Openwall GNU/*/Linux - a small security-enhanced Linux distro for servers
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Date: Sun, 3 May 2020 15:09:41 -0400
From: Rich Felker <dalias@...c.org>
To: Florian Weimer <fw@...eb.enyo.de>
Cc: musl@...ts.openwall.com
Subject: Re: TCP support in the stub resolver

On Sun, May 03, 2020 at 08:18:42PM +0200, Florian Weimer wrote:
> >> >> Why use use-vc at all?  Some software *will* break because it assumes
> >> >> that certain libc calls do not keep open some random file descriptor.
> >> >
> >> > Does use-vc do that (keep the fd open) in glibc? It doesn't seem to be
> >> > documented that way, just as forcing use of tcp, and my intent was not
> >> > to keep any fd open (since you need a separate fd per query anyway to
> >> > do them in parallel or in case the server closes the socket after one
> >> > reply).
> >> 
> >> Sorry, I thought you wanted to keep the connection open to reduce
> >> latency.
> >
> > No, the intent is that users only use this with localhost where the
> > result can be trusted and the latency is trivial and in theory can be
> > optimized out.
> 
> Can't you do DNS with really large packet sizes on localhost?
> 
> 1: lo: <LOOPBACK,UP,LOWER_UP> mtu 65536 qdisc noqueue state UNKNOWN mode DEFAULT group default qlen 1000
> 
> That's the one place where TCP does not make much sense, except to get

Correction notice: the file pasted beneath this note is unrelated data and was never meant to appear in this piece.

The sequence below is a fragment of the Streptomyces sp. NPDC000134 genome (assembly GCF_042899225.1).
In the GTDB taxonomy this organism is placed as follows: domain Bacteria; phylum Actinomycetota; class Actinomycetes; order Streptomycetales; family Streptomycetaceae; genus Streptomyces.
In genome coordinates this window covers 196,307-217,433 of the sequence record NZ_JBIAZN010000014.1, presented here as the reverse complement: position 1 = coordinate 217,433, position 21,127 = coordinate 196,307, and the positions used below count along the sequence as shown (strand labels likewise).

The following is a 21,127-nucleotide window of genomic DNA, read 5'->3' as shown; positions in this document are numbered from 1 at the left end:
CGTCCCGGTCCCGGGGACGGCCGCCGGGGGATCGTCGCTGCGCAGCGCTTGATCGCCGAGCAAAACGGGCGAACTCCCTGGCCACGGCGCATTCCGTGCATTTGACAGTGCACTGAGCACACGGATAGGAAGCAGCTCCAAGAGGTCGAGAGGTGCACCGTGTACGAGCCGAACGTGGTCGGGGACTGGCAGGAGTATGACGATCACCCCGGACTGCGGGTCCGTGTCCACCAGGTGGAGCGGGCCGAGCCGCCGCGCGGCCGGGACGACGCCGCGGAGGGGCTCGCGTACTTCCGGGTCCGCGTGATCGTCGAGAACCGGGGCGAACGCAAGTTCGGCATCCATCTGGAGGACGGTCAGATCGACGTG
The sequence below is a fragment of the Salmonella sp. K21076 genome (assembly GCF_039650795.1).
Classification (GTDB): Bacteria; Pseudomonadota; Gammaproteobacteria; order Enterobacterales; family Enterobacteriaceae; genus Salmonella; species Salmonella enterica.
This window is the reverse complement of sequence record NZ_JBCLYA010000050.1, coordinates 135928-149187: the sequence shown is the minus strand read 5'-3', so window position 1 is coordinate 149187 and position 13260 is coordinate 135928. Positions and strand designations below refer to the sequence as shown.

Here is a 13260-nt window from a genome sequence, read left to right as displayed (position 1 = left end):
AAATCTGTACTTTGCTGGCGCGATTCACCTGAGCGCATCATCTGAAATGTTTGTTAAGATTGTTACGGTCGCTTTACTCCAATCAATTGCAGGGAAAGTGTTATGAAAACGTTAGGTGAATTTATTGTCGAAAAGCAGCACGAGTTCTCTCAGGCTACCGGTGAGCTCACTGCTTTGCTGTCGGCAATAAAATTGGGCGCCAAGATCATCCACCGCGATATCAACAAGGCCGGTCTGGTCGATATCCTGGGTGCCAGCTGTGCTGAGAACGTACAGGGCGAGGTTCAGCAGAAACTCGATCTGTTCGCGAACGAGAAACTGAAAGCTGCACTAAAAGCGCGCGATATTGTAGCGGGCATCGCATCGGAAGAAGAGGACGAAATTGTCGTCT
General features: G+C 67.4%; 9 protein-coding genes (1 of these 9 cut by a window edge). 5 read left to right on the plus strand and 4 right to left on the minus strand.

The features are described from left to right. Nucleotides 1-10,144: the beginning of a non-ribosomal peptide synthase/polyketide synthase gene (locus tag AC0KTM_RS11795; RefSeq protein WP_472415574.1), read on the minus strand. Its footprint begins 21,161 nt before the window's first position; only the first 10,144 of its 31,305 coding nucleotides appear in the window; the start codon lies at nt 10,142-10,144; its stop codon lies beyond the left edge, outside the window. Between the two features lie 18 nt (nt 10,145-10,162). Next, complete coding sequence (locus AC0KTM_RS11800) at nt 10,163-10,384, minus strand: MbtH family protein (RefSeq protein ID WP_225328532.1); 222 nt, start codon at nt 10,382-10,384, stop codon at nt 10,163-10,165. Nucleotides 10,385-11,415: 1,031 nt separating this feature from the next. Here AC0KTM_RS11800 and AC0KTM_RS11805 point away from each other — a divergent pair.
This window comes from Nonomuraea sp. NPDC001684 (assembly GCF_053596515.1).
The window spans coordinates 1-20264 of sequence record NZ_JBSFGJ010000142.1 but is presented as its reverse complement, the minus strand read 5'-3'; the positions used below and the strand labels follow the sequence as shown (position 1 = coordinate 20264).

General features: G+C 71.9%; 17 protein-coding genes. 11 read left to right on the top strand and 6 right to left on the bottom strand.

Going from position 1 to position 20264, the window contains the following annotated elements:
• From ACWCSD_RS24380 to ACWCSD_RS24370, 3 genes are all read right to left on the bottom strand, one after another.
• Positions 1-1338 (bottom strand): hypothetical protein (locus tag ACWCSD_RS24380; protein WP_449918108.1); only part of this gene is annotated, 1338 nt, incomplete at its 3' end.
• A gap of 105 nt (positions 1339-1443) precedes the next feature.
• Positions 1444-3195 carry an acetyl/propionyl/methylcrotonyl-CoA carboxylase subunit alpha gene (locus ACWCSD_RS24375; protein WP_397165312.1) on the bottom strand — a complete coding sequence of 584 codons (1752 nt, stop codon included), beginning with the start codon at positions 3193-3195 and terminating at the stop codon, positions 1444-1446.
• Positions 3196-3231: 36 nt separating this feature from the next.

> the last 30 or so bytes in packet size.

No, the protocol simply does not support it. Normal (non-EDNS) DNS
protocol forbids UDP packets over 512 bytes. A nameserver that replied
with them rather than with TC would be non-conforming and would break
conforming clients that expect to see the TC rather than a short read.
With EDNS0 longer packets can be sent but I think there's still a
limit of 4096 bytes or something. I don't understand this entirely so
I may be wrong and it may be possible to just support EDNS0 and say
"run a server with 64k EDNS0 limit on localhost if you want to
guarantee non-truncated replies".

However, this also runs into the issue that you have to mangle the
query (by adding OPT to it) and get back a response that's not going
to look like what the application requested (since it has extra OPT,
etc. in it) unless you do the work to reverse that and reformat the
response to look like what the application would have received if it
were using normal DNS protocol over TCP. So it's probably *more*
unwanted complexity and bug surface to do this right, even if it is
possible...

Rich

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